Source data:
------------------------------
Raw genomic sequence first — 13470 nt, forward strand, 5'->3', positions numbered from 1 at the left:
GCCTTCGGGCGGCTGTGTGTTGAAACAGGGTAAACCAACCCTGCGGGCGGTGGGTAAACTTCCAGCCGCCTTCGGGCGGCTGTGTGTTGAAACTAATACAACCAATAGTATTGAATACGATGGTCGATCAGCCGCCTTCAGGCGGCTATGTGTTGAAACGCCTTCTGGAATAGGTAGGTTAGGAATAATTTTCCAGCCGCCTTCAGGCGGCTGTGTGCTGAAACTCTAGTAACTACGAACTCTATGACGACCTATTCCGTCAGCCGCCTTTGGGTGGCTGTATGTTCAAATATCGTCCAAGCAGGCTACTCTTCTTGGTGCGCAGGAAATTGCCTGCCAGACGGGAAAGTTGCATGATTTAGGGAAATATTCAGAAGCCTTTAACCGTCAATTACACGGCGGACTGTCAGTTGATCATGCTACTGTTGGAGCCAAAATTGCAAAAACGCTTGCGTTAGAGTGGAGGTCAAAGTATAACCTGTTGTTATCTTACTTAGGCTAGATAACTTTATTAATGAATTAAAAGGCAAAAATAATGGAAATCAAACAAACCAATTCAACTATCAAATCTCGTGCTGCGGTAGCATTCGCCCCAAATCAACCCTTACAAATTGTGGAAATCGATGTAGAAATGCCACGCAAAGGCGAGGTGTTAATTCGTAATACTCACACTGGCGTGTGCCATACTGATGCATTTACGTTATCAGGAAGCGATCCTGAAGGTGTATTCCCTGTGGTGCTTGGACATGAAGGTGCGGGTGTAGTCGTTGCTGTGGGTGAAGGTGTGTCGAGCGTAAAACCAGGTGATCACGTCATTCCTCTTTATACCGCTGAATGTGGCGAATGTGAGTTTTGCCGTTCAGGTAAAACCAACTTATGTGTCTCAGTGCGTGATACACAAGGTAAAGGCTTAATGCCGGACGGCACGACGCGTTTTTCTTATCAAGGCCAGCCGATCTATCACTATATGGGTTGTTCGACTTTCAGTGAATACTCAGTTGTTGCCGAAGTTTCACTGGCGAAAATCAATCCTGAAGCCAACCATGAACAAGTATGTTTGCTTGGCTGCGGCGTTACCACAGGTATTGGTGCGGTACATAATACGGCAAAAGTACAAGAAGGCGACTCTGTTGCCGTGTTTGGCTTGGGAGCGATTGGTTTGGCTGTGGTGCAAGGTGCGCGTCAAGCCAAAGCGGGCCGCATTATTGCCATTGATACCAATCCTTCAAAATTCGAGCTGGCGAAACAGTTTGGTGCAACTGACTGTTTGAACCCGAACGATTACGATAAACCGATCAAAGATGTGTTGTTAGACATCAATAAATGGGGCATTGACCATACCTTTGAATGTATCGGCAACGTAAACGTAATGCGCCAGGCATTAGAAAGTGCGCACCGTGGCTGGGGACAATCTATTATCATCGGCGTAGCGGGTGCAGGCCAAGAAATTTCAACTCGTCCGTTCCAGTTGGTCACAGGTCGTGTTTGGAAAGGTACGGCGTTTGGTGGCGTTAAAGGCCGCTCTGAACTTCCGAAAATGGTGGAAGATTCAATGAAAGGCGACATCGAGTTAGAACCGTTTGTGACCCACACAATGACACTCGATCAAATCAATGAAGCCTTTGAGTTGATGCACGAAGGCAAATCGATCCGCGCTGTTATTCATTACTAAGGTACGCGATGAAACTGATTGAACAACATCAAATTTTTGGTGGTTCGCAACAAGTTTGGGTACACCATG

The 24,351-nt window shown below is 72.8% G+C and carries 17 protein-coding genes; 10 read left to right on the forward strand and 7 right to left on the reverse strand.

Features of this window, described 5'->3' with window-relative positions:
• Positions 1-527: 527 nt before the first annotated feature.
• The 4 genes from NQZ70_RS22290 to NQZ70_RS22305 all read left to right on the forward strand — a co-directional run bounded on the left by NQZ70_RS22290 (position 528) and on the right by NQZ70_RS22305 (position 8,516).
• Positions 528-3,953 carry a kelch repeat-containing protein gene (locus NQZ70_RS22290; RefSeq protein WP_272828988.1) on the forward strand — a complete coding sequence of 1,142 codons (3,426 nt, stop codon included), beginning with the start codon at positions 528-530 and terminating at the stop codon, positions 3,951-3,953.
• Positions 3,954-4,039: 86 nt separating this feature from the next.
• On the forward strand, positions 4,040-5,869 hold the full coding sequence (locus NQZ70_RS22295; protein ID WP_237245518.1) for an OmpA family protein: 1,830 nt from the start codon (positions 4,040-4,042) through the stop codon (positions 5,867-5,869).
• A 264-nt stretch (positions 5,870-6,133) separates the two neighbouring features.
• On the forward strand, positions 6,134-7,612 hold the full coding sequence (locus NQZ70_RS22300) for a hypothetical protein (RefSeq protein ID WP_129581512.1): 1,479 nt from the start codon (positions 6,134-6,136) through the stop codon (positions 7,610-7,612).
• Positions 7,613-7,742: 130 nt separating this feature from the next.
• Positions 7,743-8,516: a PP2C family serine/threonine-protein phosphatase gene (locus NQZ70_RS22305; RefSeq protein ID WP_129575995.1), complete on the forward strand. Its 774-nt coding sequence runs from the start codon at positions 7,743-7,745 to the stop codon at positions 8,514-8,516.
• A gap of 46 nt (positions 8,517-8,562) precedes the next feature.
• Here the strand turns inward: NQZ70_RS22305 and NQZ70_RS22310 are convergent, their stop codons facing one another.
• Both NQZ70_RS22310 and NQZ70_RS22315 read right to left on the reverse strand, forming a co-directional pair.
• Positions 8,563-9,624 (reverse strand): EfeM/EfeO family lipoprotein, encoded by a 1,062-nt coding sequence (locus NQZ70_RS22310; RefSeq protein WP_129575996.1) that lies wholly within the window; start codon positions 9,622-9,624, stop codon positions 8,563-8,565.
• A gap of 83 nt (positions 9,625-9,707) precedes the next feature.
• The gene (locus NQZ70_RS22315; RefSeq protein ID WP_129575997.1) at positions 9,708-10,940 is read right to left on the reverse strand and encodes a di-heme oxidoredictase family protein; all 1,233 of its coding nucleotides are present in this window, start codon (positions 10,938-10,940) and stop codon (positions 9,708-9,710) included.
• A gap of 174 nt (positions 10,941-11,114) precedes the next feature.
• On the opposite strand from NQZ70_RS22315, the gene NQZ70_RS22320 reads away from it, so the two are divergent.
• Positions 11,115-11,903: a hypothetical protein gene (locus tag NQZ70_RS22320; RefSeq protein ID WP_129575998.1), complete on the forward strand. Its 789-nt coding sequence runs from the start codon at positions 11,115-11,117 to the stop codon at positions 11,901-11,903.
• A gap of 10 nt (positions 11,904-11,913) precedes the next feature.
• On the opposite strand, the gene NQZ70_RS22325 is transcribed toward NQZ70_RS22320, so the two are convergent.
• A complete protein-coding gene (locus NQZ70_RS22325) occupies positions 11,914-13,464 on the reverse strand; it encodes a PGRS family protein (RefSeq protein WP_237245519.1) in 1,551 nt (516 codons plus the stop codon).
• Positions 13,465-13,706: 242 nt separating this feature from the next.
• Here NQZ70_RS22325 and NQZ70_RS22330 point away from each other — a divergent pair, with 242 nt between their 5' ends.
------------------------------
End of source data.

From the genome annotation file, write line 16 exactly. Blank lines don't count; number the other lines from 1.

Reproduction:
• Both NQZ70_RS22310 and NQZ70_RS22315 read right to left on the reverse strand, forming a co-directional pair.